Rent-seeking, according to Wikipedia, is "an attempt to gain economic rent (i.e. the portion of income paid to a factor of production in excess of that which is needed to keep it employed in its current use) by manipulating the social or political environment in which economic activities occur, rather than creating new wealth. Rent-seeking implies the extraction of uncompensated value from others, without making any contribution to productivity. Rent-seeking is distinguished from profit-seeking, in which entities seek to extract value by engaging in mutually beneficial transactions. Profit-seeking is the creation of wealth, while rent-seeking is the use of social institutions, such as the power of government, to redistribute wealth among different groups without creating new wealth. In a practical context, income obtained through rent-seeking may contribute to profits in the standard, accounting sense of the word. An example is spending money on political lobbying for government benefits or subsidies, in order to be given a share of wealth that has already been created, or to impose regulations on competitors, to increase market share....The concept of rent-seeking would also apply to corruption of bureaucrats who solicit and extract bribes for applying their legal, but discretionary, authority for awarding benefits to clients. Tax officials, for example, may take bribes for lessening the burden of tax payers.            

A closely related concept is regulatory capture, which refers to collusion between firms and the government agencies assigned to regulate them, an extensive rent-seeking behavior, especially when the government agency must rely on the same firms for knowledge about the market. The chair of the British Financial Services Authority, Lord Adair Turner, has argued that innovation in the finance industry is often a form of rent-seeking. The high proceeds of drug trafficking are generally regarded as rents, because they are neither legal profits nor the proceeds of common-law crimes. Rent-seeking also involves a  major moral hazard, because the proceeds are entirely unrelated to any contribution to total wealth or well-being, and because it results in a sub-optimal use of resources--money spent on lobbying rather than on research and development, improved business practices, employee training, or additional capital goods--seriously retarding real economic growth, which depends on actual, rather than ersatz, innovation. In The Rise and Decline of Nations, Mancour Olson argues that, as countries become dominated by organized interest groups, they lose economic vitality and fall into decline. Some critics have argued that rent-seeking has decreased total income in the USA by 45 percent, while many agree that total rent-seeking costs "equal the sum of aggregate current income plus the net deficit of the public sector." Joseph Stiglitz has argued that rent-seeking contributes significantly to income inequality through lobbying for government policies that permit the wealthy and powerful to acquire income, "not as a reward for creating wealth, but by grabbing a larger share that would otherwise have been produced without their effort." Such students of international economics as Thomas Piketty and Emmanuel Saez have concluded that "much of  income inequality is a result of rent-seeking among wealthy tax payers."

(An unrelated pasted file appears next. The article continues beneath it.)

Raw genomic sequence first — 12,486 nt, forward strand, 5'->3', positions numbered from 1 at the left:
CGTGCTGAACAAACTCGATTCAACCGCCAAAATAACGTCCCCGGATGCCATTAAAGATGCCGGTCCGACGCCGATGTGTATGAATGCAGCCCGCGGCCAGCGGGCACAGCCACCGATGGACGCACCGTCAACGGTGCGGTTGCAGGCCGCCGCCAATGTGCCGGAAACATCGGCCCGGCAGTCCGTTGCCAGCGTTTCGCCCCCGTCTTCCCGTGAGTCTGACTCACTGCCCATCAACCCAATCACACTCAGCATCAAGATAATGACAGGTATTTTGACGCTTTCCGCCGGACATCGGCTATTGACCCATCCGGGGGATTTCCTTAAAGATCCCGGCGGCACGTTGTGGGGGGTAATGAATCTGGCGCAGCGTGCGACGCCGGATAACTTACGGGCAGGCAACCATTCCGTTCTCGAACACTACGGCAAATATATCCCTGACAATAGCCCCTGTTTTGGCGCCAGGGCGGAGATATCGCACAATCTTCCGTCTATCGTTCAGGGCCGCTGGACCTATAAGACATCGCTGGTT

In The Predator State: How Conservatives Abandoned the Free Market and Why Liberals Should Too, University of Texas economics professor James K. Galbraith bluntly defines our "rent-seeking predator state" as "a coalition of relentless opponents of the regulatory framework on which public purpose depends, with enterprises whose major lines of business compete with or encroach on the principal public functions of the enduring New Deal." They" seek to control the state partly in order to prevent the assertion of public purpose and partly to poach on the lines of activities that past public purpose has established" They "have no intrinsic loyalty to any country," and "operate as a rule  on a transnational basis, and naturally come to view the goals and objectives of each society in which they work as just another set business conditions, more or less inimical to the free pursuit of profit." They "assuredly do not adopt any of society's goals as their own, and that includes goals that might be decided upon, from time to time, by their country of origin, the United States. As an ideological matter, it is fair to say that the very concept of public purpose is alien to, and denied by, the leaders and operatives of this coalition."